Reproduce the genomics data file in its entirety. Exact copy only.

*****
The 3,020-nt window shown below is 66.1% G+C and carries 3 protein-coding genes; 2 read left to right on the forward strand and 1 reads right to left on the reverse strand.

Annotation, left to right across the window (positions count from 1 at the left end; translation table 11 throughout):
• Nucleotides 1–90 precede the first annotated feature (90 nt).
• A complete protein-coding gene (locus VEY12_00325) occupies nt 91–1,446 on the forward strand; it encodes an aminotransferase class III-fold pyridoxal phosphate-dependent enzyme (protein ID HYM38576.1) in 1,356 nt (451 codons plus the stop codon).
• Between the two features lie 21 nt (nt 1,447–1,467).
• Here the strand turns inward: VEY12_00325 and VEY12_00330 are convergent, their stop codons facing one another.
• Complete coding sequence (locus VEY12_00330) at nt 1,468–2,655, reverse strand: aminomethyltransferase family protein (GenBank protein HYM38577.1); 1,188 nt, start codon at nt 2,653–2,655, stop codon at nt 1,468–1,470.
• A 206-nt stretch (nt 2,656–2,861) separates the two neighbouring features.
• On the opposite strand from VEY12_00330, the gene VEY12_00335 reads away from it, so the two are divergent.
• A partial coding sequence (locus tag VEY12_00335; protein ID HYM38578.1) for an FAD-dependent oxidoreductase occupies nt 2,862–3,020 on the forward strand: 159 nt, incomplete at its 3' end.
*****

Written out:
The 3,020-nt window shown below is 66.1% G+C and carries 3 protein-coding genes; 2 read left to right on the forward strand and 1 reads right to left on the reverse strand.

Annotation, left to right across the window (positions count from 1 at the left end; translation table 11 throughout):
• Nucleotides 1–90 precede the first annotated feature (90 nt).
• A complete protein-coding gene (locus VEY12_00325) occupies nt 91–1,446 on the forward strand; it encodes an aminotransferase class III-fold pyridoxal phosphate-dependent enzyme (protein ID HYM38576.1) in 1,356 nt (451 codons plus the stop codon).
• Between the two features lie 21 nt (nt 1,447–1,467).
• Here the strand turns inward: VEY12_00325 and VEY12_00330 are convergent, their stop codons facing one another.
• Complete coding sequence (locus VEY12_00330) at nt 1,468–2,655, reverse strand: aminomethyltransferase family protein (GenBank protein HYM38577.1); 1,188 nt, start codon at nt 2,653–2,655, stop codon at nt 1,468–1,470.
• A 206-nt stretch (nt 2,656–2,861) separates the two neighbouring features.
• On the opposite strand from VEY12_00330, the gene VEY12_00335 reads away from it, so the two are divergent.
• A partial coding sequence (locus tag VEY12_00335; protein ID HYM38578.1) for an FAD-dependent oxidoreductase occupies nt 2,862–3,020 on the forward strand: 159 nt, incomplete at its 3' end.